Saturday, March 2, 2013

Railways reboots PPP programme: An offer that draws big response by private companies

The railways draws powers from the Railway Act of 1989, which touches upon the idea of non-governmental railways to encourage private ownership.
The railways draws powers from the Railway Act of 1989, which touches upon the idea of non-governmental railways to encourage private ownership.
NEW DELHI: This is one green flag that many are not willing to let go of. Within two months of the government issuing a note allowing companies to own and operate private railway lines to transport goods, Indian Railways has received investment proposals worth Rs 1,360 crore, mostly from logistics companies and ports, an official said. He requested anonymity since he isn't authorised to speak to the media.

Two months ago, the Railway Board asked its zonal general managers to publicise the new policy that allows ports, mines, logistics parks, etc, to construct and own private rail lines. So far, ports at Dhamra, Rewas and Astranga have submitted proposals to the railway ministry. Several other companies in the ports and mining segments have also shown an interest in building railway lines stretching over 26-67 km.

This is the first time the ministry has come out with a policy inviting private firms to build and also own private railway lines. Prior to 1947, the railways were aclutch of 42 networks of which 32 were operated by private companies owned by the princely states. After Independence, all of them were nationalised to form what is today known as the Indian Railways.

For many years now, the railways has been plagued by losses, prompting the Centre to try out several models of sharing infrastructure work and revenues with the private sector. A Railway Board member told ETthe senior leadership at Rail Bhawan is now convinced that it would be impossible to meet future requirements for transporting goods through the existing rail network. The new policy, cleared by the Cabinet Committee on Infrastructure, has labeled such "new lines" as "nongovernment railways".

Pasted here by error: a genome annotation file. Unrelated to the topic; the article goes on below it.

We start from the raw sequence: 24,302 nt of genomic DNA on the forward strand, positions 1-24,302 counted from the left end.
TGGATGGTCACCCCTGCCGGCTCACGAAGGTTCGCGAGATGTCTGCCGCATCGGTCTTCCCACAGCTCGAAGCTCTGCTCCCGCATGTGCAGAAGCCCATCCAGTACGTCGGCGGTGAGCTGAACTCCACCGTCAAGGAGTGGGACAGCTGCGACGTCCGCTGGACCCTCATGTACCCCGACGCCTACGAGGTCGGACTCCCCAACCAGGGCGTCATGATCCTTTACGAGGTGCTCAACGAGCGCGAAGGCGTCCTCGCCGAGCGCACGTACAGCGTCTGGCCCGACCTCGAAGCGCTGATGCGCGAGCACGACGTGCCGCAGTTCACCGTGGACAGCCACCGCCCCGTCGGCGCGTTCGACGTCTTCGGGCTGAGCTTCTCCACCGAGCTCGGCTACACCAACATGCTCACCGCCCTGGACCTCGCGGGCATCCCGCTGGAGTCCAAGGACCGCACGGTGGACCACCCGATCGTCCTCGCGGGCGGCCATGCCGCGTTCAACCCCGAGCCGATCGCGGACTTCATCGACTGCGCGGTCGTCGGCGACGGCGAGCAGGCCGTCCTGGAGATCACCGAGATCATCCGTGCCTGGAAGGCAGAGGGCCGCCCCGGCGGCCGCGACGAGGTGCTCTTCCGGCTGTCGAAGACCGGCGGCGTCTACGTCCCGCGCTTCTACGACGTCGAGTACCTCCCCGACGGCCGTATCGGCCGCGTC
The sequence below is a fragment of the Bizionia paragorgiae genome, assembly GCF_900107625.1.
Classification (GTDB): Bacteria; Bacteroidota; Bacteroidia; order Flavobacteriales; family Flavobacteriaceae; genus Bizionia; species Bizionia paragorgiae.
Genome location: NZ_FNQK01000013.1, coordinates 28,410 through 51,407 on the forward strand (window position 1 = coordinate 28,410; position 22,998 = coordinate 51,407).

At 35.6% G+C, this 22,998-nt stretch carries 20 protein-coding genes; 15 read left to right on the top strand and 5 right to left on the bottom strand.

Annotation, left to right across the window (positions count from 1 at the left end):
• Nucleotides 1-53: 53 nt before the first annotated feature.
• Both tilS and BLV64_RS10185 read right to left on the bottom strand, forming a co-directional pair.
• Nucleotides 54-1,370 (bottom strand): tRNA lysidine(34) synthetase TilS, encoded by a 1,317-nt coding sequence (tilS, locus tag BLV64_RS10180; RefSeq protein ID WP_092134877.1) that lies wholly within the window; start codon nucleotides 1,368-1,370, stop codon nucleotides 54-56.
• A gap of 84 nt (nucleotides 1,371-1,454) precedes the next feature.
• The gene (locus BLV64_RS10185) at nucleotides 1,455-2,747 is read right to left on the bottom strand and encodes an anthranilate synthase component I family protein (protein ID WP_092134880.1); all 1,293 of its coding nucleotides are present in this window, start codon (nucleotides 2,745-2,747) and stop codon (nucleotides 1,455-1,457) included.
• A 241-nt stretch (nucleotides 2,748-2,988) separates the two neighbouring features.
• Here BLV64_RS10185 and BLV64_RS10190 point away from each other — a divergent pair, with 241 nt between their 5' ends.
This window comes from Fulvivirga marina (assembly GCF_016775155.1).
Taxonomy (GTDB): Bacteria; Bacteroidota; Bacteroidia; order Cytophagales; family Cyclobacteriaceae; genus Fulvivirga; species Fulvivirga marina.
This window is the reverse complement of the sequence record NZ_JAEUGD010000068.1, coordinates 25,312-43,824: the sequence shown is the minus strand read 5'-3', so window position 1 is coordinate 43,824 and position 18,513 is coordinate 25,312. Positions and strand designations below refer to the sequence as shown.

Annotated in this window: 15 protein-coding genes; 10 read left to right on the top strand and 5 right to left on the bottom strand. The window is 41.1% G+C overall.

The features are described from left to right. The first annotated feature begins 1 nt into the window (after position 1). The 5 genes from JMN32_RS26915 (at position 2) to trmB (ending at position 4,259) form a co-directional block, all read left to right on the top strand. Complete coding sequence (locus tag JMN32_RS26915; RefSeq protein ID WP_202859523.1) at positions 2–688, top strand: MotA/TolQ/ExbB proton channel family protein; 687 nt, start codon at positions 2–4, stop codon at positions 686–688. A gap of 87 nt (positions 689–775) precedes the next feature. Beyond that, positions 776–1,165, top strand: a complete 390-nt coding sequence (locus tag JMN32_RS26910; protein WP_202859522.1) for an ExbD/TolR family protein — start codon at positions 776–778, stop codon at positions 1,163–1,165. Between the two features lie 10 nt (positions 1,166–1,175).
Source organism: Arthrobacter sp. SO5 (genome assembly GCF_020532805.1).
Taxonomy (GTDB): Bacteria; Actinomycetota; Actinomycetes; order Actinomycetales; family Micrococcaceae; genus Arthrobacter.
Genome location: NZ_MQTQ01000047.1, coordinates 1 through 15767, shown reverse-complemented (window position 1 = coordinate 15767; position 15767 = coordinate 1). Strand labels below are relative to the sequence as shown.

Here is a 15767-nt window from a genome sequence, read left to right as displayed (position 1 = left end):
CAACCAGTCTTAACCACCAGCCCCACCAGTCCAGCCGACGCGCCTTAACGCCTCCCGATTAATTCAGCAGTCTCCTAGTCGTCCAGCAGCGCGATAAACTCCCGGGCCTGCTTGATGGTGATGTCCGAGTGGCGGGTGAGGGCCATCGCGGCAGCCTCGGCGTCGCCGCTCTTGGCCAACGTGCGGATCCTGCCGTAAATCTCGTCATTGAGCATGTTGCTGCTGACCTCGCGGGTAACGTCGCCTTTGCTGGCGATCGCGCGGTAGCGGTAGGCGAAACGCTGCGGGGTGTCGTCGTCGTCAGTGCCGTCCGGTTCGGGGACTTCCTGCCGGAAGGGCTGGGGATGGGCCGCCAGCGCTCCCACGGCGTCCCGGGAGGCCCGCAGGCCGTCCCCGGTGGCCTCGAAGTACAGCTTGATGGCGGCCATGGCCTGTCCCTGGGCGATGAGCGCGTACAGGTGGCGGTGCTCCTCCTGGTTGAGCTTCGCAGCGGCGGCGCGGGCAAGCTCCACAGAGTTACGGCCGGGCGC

Private players will have to acquire land and build the new lines, and the railways will provide the trains and staff required to run them. A company building a railway line has to meet operational costs and make a payment to the railways while the latter hands over the revenue after deducting a 5 per cent fee.

The railways draws powers from the Railway Act of 1989, which touches upon the idea of non-governmental railways to encourage private ownership.

"Non-government railways could totally change existing business models. As of now, companies need to be situated close to a railway line to cut costs. But since land prices have escalated, this has an impact on project costs. However, with this new policy, companies can buy land in remote areas and then construct their own lines. This will help the private sector build big projects in an efficient manner," said a railway board official who also didn't wish to be identified.

In fact, most public-private partnerships in railways had failed because companies had to return ownership of projects to the railways on expiry of lease. "The private sector told us that it was not interested in investing unless it was allowed to own and operate lines. We need the investment to decongest the network and run more trains," the second official added.

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